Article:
Ph.D. Program Requirements
The requirements for the Ph.D. degree fall into four basic categories.
The Department does not have a foreign language requirement.
The course requirements consist of a first-year Core Curriculum, eight second-year electives and a teaching/internship requirement. The Core Curriculum consists of Core courses in microtheory (ECON 7740, ECON 7741), macrotheory (ECON 7750, ECON 7751), mathematics for economists (ECON 7720), statistics (ECON 7770) and econometrics (ECON 7772). The second year is devoted to electives. In addition to the Department's own electives, students may take courses in the Carroll School of Management's Ph.D. program in finance and in other departments of Boston College. BC is involved in a consortium arrangement with Boston University, Brandeis University, and Tufts University whereby students at one institution may cross-register for one course per term at any other. Requests for transfer of credits earned at other institutions or for acceptance of courses taken in other departments of BC are handled on an individual basis. Our general policy is to accept course work taken outside the department only if the work is judged to be comparable in quality to our own and appropriate for a Ph.D. in economics.
All students are required to pass written comprehensive examinations in microeconomic theory, macroeconomic theory, and in two of the following fields:
- Advanced Micro Theory
- Advanced Macro and Monetary Economics
- Industrial Organization
- Public Sector Economics
- Economic Development
- International Economics
- International Finance and Macroeconomics
- Labor Economics
Each exam is based on a two-course sequence on the subject matter. The micro and macro comprehensives are offered twice a year, in late May and late August. Students generally take them immediately after the first year and begin to write field comprehensives at the end of the second year. Please consult the "Ph.D. Program: Academic Policies and Procedures" brochure for specific details of the comprehensive fields.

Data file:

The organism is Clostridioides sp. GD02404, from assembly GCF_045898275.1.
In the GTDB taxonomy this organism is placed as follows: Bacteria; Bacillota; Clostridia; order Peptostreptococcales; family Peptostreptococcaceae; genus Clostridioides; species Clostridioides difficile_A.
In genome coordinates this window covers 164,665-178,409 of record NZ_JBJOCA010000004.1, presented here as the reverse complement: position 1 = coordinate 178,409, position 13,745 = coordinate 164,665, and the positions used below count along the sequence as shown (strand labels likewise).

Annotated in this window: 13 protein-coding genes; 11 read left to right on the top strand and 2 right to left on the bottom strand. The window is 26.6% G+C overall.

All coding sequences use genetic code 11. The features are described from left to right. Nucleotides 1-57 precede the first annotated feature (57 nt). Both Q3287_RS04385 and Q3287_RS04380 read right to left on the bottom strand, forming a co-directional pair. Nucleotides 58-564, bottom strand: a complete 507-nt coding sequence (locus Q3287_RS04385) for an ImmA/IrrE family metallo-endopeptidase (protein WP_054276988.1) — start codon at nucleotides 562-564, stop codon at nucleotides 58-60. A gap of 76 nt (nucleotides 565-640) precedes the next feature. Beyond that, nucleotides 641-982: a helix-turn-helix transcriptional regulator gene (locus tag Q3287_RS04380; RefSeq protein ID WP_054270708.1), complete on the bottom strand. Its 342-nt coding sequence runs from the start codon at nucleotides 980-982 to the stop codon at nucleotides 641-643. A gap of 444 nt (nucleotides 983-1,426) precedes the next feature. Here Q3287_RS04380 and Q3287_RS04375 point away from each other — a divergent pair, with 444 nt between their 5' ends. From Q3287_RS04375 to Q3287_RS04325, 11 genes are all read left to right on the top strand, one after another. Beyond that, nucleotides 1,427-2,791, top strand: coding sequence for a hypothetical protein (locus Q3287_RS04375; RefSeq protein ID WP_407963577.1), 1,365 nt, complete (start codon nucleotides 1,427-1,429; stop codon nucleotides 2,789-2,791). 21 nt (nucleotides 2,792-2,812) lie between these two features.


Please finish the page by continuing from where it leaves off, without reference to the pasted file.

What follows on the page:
The third year of study is devoted to the formulation and development of a thesis topic with attendance at the weekly thesis workshop. The thesis is written under the supervision of a committee of three faculty members: a director chosen by the student and two readers agreed upon by the student and the director. The thesis is approved when it is successfully defended before the committee in an oral examination. As in any Ph.D. program the ultimate time to completion varies considerably. The Department expects every student to be well-prepared to enter the job market in January of the fifth year of full-time study. Although there are exceptions students should expect to spend a minimum of four years of full-time study in order to complete the degree.
Each Ph.D. student must spend at least one academic year as a full-time student at Boston College.
All students in the Ph.D. program must either teach one economics course (undergraduate or graduate) outside of BC or hold an off–campus internship position (paid or unpaid) for the duration of at least one but not more than two semesters. Only the Director of Graduate Studies may waive this requirement.
The Research and Scholarship Integrity Program:
Scholars and researchers at all levels of training and experienc face ethical issues that arise over the course of their professional practice. Integral to the formation of professional identity is an awareness and understanding of what responsible research and scholarship entails and the obstacles that might hinder the responsible conduct of research and scholarship. To this end the Office of the Vice Provost for Research has developed the Research and Scholarship Integrity (RSI) program to familiarize students and postdoctoral fellows with professional best practices and ethical issues they may encounter.
The RSI program is required of all doctoral students and postdoctoral fellows who began their doctoral studies/work in the 2015-16 academic year and later. It is also required of any student and postdoctoral fellow who is receiving or has received any NIH or NSF funding.
The RSI program contains two parts: the General Session and the Seminar Series, which can be completed in any order. The General Session consists of both Part 1 and Part 2. Attendance at both is required for completion. To complete the Seminar Series component attendance at four seminars is required. Both parts should be completed within your first two years at BC. Please see the website: www.bc.edu/rsi for additional details, full program schedule, and registration. Any changes to the RSI program and its requirements will be updated in the Handbook.